Long Read

HI-NOON carves out a new online space for artists and collectors

© Yushi Li

“There is a palpable shift in the art world pushed forward by technology and global accessibility”

The trajectory of an emerging artist’s career was once almost wholly dependent on the outlook of gallerists, art dealers, and auctioneers. The process involved in gaining exposure and selling work was firmly rooted in the physical world ⁠— inclusion in art fairs, gallery shows, and auctions was crucial. These individuals and outlets heavily influenced trends and prices, affecting the work being made by both established artists and those seeking representation.

“At the moment we feel that there is a palpable shift in the art world pushed forward by technology and global accessibility,” reflect HI-NOON, an artist-curated platform for limited edition prints. “HI-NOON is part of that shift.” Launched in July 2019 at Les Rencontres d’Arles by Sophy Rickett, Rut Blees Luxemburg and Brenna Horrox, the platform currently features nine artists, selected for their experimentalism and conceptual clarity.

© Alix Marie

In recent years, the online art market has grown steadily: between 2013 and 2015 it increased by around 20 to 25 per cent. But, despite its expanded accessibility, the digital realm remains dominated by many of the institutions who monopolised the pre-digital art world ⁠— specifically the online iterations of major auction houses such as Sotheby’s and Christie’s. Artist-led platforms and those championing emerging practitioners are, however, on the rise, growing in tandem with image-led channels such as Instagram, which allows for the establishment of large audiences (including collectors) outside of the structures of the traditional art market. 

“Now is the right time for an artist-led platform that makes art available to a wider field of collectors with ease and enjoyment,” the collective observes. HI-NOON refers to itself as a global, grassroots network, an alternative to the institutional-framework that has given shape to so much of the contemporary art world. “Artists are often best placed to recognise the brilliance of other artists. Therefore, we hope for the future of HI-NOON to be an auspicious weather-vane indicating to our collectors the valuable directions of contemporary artistic production.”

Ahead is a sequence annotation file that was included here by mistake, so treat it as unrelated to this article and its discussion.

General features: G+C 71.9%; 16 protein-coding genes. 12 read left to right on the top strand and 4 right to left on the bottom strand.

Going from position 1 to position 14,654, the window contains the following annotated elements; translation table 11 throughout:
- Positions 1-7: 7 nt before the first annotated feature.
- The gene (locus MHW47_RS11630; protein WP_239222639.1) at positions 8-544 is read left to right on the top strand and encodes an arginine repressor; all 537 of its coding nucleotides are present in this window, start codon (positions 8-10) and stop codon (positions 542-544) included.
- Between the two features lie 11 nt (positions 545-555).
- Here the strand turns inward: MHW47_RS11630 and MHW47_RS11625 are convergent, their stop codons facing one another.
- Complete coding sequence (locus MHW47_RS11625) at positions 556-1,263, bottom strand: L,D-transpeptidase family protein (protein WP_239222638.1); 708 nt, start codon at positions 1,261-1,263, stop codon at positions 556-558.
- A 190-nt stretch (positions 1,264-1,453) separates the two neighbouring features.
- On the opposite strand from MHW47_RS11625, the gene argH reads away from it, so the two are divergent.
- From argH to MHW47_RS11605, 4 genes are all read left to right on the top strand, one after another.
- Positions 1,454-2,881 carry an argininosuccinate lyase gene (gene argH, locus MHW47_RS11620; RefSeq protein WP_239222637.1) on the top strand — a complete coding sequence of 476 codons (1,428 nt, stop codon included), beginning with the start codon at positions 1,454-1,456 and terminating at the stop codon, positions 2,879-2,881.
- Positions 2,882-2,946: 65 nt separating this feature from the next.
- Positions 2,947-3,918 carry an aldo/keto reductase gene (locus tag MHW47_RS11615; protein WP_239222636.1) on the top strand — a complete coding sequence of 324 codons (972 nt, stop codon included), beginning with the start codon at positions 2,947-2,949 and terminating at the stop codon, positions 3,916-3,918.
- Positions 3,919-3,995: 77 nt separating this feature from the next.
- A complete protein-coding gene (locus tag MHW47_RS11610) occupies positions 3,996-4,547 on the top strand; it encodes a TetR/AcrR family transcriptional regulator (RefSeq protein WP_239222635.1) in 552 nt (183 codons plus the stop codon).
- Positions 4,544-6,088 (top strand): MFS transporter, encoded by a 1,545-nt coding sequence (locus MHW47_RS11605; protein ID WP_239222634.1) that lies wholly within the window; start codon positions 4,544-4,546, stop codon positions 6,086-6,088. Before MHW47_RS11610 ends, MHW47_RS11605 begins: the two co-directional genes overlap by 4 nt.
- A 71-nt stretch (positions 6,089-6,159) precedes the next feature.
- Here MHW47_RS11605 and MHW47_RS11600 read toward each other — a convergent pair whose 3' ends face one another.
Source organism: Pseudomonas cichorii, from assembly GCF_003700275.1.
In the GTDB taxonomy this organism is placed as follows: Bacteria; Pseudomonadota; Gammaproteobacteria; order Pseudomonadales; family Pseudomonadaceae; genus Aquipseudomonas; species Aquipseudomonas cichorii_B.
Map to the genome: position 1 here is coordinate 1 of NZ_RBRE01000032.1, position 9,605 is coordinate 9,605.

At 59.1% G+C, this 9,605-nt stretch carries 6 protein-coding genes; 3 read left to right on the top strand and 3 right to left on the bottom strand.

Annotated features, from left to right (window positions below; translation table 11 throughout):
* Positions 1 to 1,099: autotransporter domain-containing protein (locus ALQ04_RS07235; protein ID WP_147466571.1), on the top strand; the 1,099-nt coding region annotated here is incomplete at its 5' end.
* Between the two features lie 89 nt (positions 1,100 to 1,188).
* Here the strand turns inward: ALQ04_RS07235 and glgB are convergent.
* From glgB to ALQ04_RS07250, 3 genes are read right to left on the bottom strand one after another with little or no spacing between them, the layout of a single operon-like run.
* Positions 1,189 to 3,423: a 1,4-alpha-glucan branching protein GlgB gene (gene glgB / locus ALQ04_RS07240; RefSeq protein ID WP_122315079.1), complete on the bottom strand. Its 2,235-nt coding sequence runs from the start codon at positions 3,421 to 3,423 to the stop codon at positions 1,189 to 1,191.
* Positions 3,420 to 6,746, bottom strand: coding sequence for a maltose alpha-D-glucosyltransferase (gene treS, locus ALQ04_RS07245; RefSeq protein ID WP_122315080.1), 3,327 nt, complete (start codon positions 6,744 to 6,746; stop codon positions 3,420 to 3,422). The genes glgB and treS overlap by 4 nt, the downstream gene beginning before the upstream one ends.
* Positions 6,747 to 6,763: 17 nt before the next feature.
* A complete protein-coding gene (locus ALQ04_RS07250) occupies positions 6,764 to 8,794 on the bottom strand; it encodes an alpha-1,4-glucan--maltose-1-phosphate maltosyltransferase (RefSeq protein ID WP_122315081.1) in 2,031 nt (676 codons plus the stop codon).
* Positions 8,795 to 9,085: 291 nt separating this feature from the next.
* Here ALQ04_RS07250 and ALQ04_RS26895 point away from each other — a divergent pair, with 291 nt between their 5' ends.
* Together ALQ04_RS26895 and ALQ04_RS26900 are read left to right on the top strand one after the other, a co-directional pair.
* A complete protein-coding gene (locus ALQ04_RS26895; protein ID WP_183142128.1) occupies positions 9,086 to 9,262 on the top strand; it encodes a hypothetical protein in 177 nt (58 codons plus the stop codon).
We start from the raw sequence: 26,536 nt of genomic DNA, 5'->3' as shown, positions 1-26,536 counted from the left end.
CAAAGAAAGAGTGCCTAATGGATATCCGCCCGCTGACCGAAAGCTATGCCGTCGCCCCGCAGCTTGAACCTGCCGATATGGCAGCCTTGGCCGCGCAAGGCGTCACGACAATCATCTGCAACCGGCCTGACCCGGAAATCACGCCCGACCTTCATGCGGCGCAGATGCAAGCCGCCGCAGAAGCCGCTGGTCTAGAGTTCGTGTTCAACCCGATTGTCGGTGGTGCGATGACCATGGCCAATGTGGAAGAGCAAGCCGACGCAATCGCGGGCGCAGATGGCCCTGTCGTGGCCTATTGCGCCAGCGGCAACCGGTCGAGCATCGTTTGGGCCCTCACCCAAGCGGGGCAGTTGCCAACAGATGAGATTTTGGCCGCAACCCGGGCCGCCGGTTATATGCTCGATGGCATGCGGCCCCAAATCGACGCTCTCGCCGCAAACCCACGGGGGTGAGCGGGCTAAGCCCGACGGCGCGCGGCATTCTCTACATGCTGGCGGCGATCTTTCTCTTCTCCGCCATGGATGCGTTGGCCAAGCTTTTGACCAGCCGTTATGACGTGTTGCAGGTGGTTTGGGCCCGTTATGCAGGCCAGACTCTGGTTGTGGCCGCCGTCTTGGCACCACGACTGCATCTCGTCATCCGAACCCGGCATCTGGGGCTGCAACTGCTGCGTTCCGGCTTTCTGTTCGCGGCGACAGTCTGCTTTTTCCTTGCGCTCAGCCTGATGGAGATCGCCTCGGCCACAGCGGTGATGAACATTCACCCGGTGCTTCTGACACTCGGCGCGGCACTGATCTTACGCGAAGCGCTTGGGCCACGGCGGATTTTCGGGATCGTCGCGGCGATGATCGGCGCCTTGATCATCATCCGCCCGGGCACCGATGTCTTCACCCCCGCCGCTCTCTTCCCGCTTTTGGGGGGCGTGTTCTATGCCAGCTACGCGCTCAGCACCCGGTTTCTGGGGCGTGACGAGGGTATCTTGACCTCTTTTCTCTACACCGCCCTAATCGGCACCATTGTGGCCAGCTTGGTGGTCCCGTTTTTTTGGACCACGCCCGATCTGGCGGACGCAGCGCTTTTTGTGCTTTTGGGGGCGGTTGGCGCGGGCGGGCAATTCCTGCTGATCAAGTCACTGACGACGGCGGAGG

© Rut Blees Luxemburg

“Artists are often best placed to recognise the brilliance of other artists”

© Sophy Rickett

The artists who feature on the platform represent an eclectic mix of photographic styles and explore a range of subject-matter ⁠— approaches that may not necessarily mirror mainstream contemporary trends. HI-NOON’s founders point to the work of Chooc Ly Tan — a French-born Afro, Vietnamese, Cambodian activist, DJ, and artist, whose performances and research take her around the world. 

Tan’s featured work, titled Rêve, Rave et Révolution, stemmed from the artist considering how these three concepts (translated as party, dream, and revolution) intersect etymologically and socio-politically. “Immediately, among the few common denominators that emerged, I could quote ‘transgression,’ ‘optimism,’ ‘collective experience’ and ‘transformation,’” she writes in the short text that accompanies the image.

© Chooc Ly Tan

The resulting photo-montage comprises image and text. Line-drawings, rendered in white, depict creatures battling against existential, gravitational, and cosmic challenges. In the top left-hand corner, a photograph of Tan can be seen clutching a handrail suspended above a scribbled picture of Europa orbiting Jupiter. “At the heart of this composition is a call to action and a tribute to activists, especially those who have had to fight white colonisers and supremacists,” reads the accompanying text. 

“She has such an impressive, on-the-ground knowledge and grasp of the current shifts and pressure points in the global art debate,” explains HI-NOON, whose platform also seeks to widen the pool of collectors investing in contemporary art.

© Eva Stenram

A study by Hiscox found that 23 per cent of millennials 23 per cent of millennials surveyed had never bought an artwork in a physical space.  A statistic such as this illustrates the potential of online platforms to reach a wider audience, and the influence they may have on contemporary taste. “The editions on HI-NOON are affordable to a wider segment of collectors, opening up the holding and appreciation of art to new and diverse audiences,” explain the collective. 

The platform, however, is far from reactionary. Rather than opposing pre-existing structures, it endeavours to explore the opportunities offered by new technologies. “HI-NOON is not about opposing but expanding, broadening, growing, unfurling,” they explain. “[The platform] is a proto-type and catalyst that builds on our experiences and knowledge, using newly available technology to develop and share our take on contemporary photography.” Ultimately then, it presents a more open and collaborative model for selling and collecting work, in which the constraints and limitations imposed by pre-existing structures disappear. 

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